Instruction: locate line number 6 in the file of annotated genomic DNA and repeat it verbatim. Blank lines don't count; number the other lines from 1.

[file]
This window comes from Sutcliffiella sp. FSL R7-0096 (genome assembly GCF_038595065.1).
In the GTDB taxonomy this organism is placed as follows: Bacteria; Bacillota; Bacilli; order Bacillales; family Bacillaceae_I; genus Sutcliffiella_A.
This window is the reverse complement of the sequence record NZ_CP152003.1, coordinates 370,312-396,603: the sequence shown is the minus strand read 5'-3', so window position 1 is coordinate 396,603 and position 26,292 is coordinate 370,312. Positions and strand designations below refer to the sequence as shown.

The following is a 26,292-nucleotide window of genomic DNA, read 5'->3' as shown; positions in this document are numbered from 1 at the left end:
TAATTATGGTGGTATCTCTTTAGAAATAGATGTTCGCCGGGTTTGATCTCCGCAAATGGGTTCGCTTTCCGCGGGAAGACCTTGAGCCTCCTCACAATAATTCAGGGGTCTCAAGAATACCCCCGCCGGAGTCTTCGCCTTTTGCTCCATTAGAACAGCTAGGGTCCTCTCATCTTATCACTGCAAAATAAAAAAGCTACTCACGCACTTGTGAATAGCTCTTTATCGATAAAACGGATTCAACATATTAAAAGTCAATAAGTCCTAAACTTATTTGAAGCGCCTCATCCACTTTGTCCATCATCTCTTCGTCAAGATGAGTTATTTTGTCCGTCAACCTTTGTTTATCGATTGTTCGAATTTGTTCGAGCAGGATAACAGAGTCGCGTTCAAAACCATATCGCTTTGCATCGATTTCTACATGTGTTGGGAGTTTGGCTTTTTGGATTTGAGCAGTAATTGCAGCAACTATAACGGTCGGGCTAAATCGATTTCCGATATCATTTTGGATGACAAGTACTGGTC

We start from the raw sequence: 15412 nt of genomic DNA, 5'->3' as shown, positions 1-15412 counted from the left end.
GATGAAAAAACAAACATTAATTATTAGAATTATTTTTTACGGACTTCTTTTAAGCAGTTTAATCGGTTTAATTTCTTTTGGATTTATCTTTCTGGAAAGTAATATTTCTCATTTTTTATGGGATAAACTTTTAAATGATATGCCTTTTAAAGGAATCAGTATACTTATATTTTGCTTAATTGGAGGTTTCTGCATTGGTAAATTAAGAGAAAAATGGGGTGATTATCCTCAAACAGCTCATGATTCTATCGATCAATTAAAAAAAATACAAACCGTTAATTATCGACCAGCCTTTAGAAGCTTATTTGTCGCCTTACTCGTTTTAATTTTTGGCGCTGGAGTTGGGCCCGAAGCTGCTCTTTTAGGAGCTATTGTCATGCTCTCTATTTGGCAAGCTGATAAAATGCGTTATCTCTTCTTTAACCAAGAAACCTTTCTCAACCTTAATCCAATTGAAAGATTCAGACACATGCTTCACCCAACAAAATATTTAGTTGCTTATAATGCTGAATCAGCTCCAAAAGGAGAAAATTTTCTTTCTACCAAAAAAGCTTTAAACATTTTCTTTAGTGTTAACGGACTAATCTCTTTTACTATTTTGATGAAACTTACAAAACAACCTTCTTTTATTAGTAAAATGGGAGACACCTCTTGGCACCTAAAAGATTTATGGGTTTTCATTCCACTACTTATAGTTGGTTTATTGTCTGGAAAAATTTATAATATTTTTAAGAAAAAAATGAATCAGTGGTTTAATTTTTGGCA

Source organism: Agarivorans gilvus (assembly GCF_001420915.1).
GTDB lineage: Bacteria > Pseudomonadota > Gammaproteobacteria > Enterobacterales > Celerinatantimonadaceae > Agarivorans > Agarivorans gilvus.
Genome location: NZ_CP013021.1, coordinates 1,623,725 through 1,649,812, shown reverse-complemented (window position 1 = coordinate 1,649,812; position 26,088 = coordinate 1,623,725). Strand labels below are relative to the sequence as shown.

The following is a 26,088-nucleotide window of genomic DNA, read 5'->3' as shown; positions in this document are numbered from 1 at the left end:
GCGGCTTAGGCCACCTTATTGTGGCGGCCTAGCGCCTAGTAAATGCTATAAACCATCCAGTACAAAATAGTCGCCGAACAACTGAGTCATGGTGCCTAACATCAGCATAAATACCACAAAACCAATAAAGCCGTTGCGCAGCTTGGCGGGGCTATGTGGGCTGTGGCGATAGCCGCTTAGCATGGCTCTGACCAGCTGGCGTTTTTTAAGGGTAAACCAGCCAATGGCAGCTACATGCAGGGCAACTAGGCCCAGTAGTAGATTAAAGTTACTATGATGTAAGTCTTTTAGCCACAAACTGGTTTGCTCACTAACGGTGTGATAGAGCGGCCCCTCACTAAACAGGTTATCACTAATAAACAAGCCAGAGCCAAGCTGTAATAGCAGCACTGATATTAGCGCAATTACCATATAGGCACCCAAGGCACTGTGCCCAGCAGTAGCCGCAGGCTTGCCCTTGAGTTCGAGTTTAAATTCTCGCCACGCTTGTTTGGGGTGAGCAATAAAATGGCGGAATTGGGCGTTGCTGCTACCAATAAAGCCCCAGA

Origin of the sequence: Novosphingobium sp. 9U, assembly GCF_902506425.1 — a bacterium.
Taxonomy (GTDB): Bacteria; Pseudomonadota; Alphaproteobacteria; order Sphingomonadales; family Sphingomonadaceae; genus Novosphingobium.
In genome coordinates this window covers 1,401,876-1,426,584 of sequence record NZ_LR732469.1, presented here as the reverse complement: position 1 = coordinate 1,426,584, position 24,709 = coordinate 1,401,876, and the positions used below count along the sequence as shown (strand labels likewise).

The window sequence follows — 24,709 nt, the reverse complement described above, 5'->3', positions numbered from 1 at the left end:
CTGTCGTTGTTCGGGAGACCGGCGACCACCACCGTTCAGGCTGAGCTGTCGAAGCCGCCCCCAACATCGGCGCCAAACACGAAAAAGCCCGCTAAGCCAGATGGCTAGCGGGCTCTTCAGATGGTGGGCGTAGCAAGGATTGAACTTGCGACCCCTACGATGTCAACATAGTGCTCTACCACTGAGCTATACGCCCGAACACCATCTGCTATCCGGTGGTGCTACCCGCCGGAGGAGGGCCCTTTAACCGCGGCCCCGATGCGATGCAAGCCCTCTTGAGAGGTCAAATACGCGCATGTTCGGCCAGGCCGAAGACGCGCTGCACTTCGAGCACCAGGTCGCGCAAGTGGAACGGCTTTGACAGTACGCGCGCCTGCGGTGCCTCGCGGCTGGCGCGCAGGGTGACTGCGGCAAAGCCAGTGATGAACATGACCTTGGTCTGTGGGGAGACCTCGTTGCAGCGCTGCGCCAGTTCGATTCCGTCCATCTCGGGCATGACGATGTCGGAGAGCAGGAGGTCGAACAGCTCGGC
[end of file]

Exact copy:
We start from the raw sequence: 15412 nt of genomic DNA, 5'->3' as shown, positions 1-15412 counted from the left end.